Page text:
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Occupational exposure to solvents and lung function decline: A population based study
  1. Sheikh M Alif1,2,
  2. Shyamali Dharmage1,
  3. Geza Benke2,
  4. Martine Dennekamp3,
  5. John Burgess1,
  6. Jennifer L Perret1,4,
  7. Caroline Lodge1,
  8. Stephen Morrison5,
  9. David Peter Johns6,
  10. Graham Giles1,7,
  11. Lyle Gurrin1,
  12. Paul S Thomas8,
  13. John Llewelyn Hopper1,
  14. Richard Wood-Baker6,
  15. Bruce Thompson9,
  16. Iain Feather10,
  17. Roel Vermeulen11,
  18. Hans Kromhout11,
  19. Debbie Jarvis12,
  20. Judith Garcia Aymerich13,
  21. E Haydn Walters1,6,
  22. Michael J Abramson2,
  23. Melanie Claire Matheson1
  1. 1 Allergy and Lung Health Unit, Centre for Epidemiology and Biostatistics, School of Population and Global Health, The University of Melbourne, Melbourne, Victoria, Australia
  2. 2 Department of Epidemiology and Preventive Medicine, School of Public Health and Preventive Medicine, Monash University, Melbourne, Victoria, Australia
  3. 3 Environmental Public Health, Environment Protection Authority Victoria, Melbourne, Victoria, Australia
  4. 4 Respiratory and Sleep Medicine, Austin Hospital, Melbourne, Victoria, Australia
  5. 5 Department of Medicine, University of Queensland, Brisbane, Queensland, Australia
  6. 6 School of Medicine, University of Tasmania, Hobart, Tasmania, Australia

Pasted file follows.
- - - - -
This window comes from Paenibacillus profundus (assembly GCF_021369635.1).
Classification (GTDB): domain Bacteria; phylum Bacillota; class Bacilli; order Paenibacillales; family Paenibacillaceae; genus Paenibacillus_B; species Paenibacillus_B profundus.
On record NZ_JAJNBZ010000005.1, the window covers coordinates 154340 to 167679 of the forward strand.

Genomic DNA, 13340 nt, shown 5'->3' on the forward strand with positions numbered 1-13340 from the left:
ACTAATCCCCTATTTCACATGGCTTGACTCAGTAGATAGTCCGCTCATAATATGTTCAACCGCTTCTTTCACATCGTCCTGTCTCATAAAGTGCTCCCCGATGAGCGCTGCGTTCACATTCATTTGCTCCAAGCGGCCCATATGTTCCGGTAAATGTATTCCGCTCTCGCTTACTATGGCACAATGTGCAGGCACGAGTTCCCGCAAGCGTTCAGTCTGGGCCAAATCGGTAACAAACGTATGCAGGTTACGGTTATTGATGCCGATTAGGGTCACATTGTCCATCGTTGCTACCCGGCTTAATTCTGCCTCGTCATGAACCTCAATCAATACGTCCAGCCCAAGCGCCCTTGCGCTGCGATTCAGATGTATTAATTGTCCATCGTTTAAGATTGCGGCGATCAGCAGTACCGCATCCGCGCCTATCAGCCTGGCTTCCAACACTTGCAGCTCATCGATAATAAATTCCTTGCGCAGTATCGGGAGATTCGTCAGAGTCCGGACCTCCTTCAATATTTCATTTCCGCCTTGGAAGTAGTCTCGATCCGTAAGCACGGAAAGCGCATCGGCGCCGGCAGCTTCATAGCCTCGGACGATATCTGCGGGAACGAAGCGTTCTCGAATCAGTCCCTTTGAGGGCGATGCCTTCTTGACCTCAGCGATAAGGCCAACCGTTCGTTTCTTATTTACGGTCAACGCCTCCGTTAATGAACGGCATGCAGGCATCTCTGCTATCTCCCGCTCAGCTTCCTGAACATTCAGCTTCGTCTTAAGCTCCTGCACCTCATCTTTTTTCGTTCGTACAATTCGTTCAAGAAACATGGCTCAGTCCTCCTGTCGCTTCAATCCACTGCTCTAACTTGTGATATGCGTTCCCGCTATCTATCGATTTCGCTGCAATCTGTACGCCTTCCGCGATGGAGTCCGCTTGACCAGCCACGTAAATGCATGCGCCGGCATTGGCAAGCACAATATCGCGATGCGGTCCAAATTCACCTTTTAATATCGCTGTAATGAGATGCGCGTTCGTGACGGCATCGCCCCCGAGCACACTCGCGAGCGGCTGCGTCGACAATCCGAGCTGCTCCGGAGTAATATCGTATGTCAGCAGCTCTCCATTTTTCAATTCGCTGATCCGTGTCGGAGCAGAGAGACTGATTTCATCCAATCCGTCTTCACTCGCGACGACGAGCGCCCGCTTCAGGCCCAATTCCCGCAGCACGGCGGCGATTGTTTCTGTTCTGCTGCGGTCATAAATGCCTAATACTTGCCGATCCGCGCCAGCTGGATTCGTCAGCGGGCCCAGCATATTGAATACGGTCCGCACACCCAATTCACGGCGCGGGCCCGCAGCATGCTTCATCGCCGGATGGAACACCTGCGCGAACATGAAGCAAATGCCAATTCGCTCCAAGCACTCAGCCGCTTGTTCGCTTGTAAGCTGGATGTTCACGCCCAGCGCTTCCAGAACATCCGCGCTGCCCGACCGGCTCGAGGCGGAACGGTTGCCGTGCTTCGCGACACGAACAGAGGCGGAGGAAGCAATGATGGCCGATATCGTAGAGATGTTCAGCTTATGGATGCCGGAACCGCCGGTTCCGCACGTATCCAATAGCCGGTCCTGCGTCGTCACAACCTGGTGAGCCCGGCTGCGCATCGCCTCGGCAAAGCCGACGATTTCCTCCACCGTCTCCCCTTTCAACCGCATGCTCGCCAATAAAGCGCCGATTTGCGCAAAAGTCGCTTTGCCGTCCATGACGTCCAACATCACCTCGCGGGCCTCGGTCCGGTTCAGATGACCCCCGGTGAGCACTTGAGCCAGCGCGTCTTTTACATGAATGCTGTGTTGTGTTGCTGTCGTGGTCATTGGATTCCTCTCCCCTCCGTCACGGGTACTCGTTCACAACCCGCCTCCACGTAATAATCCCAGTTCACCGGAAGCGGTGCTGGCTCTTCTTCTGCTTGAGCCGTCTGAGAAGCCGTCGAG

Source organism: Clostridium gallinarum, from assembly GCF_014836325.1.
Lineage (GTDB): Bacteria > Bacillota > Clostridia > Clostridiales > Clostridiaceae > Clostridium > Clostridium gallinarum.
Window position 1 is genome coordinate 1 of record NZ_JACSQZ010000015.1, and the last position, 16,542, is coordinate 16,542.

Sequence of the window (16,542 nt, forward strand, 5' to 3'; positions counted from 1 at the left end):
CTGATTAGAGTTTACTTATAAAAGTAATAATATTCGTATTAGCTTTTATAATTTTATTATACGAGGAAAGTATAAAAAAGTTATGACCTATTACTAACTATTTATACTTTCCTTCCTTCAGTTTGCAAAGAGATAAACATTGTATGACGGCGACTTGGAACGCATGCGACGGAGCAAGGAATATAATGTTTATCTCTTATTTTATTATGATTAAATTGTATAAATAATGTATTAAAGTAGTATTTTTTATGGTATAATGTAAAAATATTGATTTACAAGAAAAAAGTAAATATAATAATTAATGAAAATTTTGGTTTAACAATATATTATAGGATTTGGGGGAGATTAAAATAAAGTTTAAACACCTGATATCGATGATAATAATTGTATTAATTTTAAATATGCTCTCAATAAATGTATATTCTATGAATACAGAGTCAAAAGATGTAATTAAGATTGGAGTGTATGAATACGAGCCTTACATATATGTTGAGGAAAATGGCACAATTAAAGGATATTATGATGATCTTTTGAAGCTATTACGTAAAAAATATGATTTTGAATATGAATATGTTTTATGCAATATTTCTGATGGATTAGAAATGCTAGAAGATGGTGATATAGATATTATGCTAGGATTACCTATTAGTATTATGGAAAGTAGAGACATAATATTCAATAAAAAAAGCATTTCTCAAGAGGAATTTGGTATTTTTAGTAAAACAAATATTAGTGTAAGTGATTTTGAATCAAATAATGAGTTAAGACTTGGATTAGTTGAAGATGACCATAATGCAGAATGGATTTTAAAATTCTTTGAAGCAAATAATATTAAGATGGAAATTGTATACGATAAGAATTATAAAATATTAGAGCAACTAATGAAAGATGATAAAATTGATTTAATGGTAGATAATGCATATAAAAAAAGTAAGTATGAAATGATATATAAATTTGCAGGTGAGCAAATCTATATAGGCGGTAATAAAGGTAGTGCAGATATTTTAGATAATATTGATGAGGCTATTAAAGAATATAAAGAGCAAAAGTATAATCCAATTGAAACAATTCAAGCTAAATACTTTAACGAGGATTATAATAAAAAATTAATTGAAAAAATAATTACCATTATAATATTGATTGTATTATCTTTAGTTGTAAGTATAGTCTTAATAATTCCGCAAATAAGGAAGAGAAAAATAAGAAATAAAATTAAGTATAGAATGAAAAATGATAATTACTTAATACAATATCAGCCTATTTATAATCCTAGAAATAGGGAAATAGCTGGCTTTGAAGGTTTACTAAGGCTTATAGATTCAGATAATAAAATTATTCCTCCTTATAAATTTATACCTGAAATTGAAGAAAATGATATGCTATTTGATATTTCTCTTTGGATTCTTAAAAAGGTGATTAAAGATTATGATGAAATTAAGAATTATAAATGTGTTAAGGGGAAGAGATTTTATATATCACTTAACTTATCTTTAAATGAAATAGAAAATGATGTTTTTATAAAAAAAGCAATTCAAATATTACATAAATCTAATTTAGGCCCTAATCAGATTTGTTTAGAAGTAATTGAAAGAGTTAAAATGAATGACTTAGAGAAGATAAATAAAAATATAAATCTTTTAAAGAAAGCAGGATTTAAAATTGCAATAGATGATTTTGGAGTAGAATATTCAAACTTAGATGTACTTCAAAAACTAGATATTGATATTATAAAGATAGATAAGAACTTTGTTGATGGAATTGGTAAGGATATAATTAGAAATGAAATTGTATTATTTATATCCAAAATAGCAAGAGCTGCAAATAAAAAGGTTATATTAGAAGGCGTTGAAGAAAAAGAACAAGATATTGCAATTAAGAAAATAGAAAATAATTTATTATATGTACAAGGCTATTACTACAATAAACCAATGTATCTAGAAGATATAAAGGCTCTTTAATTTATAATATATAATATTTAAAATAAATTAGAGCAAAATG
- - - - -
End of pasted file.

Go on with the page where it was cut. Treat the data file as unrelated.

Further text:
7. 7 Cancer Epidemiology and Intelligence Division, Cancer Council Victoria, Melbourne, Victoria, Australia
  8. 8 Faculty of Medicine, University of new South Wales, Sydney, New South Wales, Australia
  9. 9 Health Sciences, Swinburne University of Technology, Melbourne, Victoria, Australia
  10. 10 Medicine, Gold Coast University Hospital, Southport, Queensland, Australia
  11. 11 Environmental Epidemiology Division, Institute for Risk Assessment Sciences, Utrecht University, Utrecht, The Netherlands
  12. 12 National Heart and Lung Institute, Imperial College, London, United Kingdom of Great Britain and Northern Ireland
  13. 13 ISGlobal, Centre for Research in Environmental Epidemiology (CREAL), Barcelona, Spain
  1. Correspondence to Prof Shyamali Dharmage, Allergy and Lung Health Unit, Centre for Epidemiology and Biostatistics, School of Population and Global Health, The University of melbourne, Parkville, VIC 3010, Australia; s.dharmage{at}unimelb.edu.au

Abstract

Rationale While cross-sectional studies have shown associations between certain occupational exposures and lower levels of lung function, there was little evidence from population-based studies with repeated lung function measurements.

Objectives We aimed to investigate the associations between occupational exposures and longitudinal lung function decline in the population-based Tasmanian Longitudinal Health Study.

Methods Lung function decline between ages 45 years and 50 years was assessed using data from 767 participants. Using lifetime work history calendars completed at age 45 years, exposures were assigned according to the ALOHA plus Job Exposure Matrix. Occupational exposures were defined as ever exposed and cumulative exposure -unit- years. We investigated effect modification by sex, smoking and asthma status.